1.1.18 Public income and expenditure

In highly industrialised countries, the government collects more or less 1/5 of the GDP through taxes and other 1/5 through the different types of the public social systems (health service, pension system, unemployment, insurance).

In other words, 3/5 of the GDP is controlled by markets and 2/5 are spend without any control. In the academic curricula, only the first part is studied and the other 2/5 are silently ignored.

That's curious; because the market mechanisms are so easy to understand, that there is actually little to study. The market is actually something "natural". If the government does simply nothing, but secures the acceptance of some simple rules, we have a market economy.

That's the strength of market economies. They are so simple, that everybody understands how they work. Or if we want to be more precise. Even is people don't understand why prices rise, they adapt themselves to a change in the price structure, whatever the reason for this change may be.

Modern textbooks on microeconomics focus on the analyses of markets. We can say as well that they only address markets. This explains in part, the success of neoliberalism. Neoliberalism addresses the impact of governmental activities. It fills a gap, although the solutions offered are not very convincing, see governmental activities.

With 2/5 of the GDP, the tax payer provides the government with power. In other words, the tax payer provides the government with an enormous amount of resources and power without knowing what he really gets for this money. That's means that

- Education
- Research and Development
- Culture
- Redistribution
- Justice and Security

are sectors without any control. Nobody knows how much money is spent in these sector, for what it is actually used for and if there are more efficient alternatives. It is true that we don't know neither anything about the internal structures of companies, but there is no need to know that. We don't care how a smartphone is produced. We compare prices in relationship to the quality and don't care about the rest. There is a mecanism of control. We don't know why company X is more efficient than company Y, but we know, that it is more efficient.

That's not the case with governmental activities. The city and federal state of Berlin for instance subsidises EACH NIGHT the culture, concerts, opera, theater etc. with 1/2 million of euros, but nobody actually knows what they do with this money. Another funny example of this type is the Goethe Institut. About this institution we have a little article on the internet, stop the Goethe Insitut.

However, isolated cases serves only to illustrate the basic problem. They are not very interesting in itself. It is a systemic error, see governmental activities.

Adam Smith and David Ricardo discuss taxes only under the perspective of their influence on allocation and who actually bears it, see below.

In the course of history, an infinite number of functions have been added to the original function to generate income for the government. Nowadays, taxes should internalise external costs, promote economic activities in structurally weak regions, promote the consumption of goods considered meritory goods or prevent people from consuming goods considered harmful. With taxes, the government tries to promote saving or spending and to smoothen out the differences in income and fortune.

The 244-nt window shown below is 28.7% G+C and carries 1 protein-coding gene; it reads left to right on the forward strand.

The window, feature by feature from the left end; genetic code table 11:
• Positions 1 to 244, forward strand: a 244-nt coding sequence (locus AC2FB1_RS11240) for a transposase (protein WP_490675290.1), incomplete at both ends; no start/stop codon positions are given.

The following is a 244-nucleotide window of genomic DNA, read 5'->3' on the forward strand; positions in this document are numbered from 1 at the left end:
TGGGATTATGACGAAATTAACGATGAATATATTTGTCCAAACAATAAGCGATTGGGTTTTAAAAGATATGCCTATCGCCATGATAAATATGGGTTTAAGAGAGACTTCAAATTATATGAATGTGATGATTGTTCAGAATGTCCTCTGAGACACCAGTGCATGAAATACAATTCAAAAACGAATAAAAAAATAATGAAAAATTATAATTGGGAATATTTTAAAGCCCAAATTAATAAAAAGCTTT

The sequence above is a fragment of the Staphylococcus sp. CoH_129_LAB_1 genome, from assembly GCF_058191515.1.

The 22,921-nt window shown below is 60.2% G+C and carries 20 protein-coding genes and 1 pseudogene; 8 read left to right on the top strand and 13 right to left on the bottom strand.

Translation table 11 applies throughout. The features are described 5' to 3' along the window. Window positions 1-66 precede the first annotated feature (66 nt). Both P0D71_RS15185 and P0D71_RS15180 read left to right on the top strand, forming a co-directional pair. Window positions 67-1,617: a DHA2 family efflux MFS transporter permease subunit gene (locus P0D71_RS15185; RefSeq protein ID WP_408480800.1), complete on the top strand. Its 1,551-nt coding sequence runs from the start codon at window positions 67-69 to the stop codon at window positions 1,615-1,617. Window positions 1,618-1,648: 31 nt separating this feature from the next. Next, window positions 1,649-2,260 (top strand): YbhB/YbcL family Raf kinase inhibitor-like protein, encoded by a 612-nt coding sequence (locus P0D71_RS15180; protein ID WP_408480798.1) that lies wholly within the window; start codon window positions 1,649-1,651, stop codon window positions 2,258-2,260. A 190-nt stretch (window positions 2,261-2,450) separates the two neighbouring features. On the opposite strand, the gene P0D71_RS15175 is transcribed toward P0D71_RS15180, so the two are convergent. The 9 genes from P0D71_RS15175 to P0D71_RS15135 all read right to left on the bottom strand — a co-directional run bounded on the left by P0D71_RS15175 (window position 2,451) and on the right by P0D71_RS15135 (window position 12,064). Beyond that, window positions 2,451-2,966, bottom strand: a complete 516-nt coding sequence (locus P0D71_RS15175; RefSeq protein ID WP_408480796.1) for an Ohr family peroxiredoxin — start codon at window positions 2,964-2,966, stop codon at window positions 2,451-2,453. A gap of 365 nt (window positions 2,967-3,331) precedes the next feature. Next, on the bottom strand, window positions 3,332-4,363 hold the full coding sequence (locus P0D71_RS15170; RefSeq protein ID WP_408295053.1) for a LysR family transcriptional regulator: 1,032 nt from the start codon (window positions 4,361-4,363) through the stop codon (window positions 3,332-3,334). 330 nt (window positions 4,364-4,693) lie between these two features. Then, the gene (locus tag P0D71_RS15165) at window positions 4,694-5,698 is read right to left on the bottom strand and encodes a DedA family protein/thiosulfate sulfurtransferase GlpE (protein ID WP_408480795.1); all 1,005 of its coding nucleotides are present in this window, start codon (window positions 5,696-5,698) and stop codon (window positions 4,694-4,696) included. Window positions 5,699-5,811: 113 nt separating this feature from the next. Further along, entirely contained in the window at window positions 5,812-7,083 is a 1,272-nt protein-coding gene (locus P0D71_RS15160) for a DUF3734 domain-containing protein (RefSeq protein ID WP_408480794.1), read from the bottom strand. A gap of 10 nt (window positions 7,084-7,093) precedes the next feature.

Very often, we get some funny effects. In most countries, for instance,  there is a heavy tax on tobacco  but the same countries very often subsidise the production of tobacco. This is the case for instance in Germany, but it is to presume that all producers of tobacco do that. (For instance the USA, see Tobacco Subsidies in the United States totaled $1.5 billion from 1995-2012).

If the government believes that tobacco is harmful, without any doubt, it should simply prohibit it, as it is the case with marijuana. (Although this is not very logical neither. Alcohol is more harmful, especially because it consumed by almost everybody, but is not prohibited.)

Very often, the alleged arguments for the adduced arguments aiming to justify the taxation of certain goods are a mere pretext. In the case of the taxes on tobacco, it is argued that tobacco causes heavy costs in the health system. That may be true, but that doesn't justify the taxes. In Germany,, for instance, the situation is similar to other countries, the tax revenue of the tax on tobacco amounts to 10 percent of the total costs of hospitalisation. It is doubtful that 10 percent the hospitalisation costs are due to the consumption of tobacco.

A similar case is the vehicle tax. It is argued that the owner of cars should pay for the maintenance of streets and roads. The problem is, that in most countries, the income of the vehicle tax exceeds the money spent for the maintenance of the streets and roads.

What is really funny is the so called eco-tax; a tax on fuel. With this tax, in Germany, two aims are pursued. Promote the production of less consuming cars and, that's no joke, to support the pension system. That means that even people who never will get any money from this system are obliged to pay for it and if one goal, the reduction of fuel is obtained, the other goal cannot be obtained.

The examples are not relevant, they serve just as illustrations. It is obvious that if several bureaucracies pursue an infinite number of goals with the same means, they will produce an infinite number of contradictions especially if there is no control at all and if every bureaucracy has it's own interests.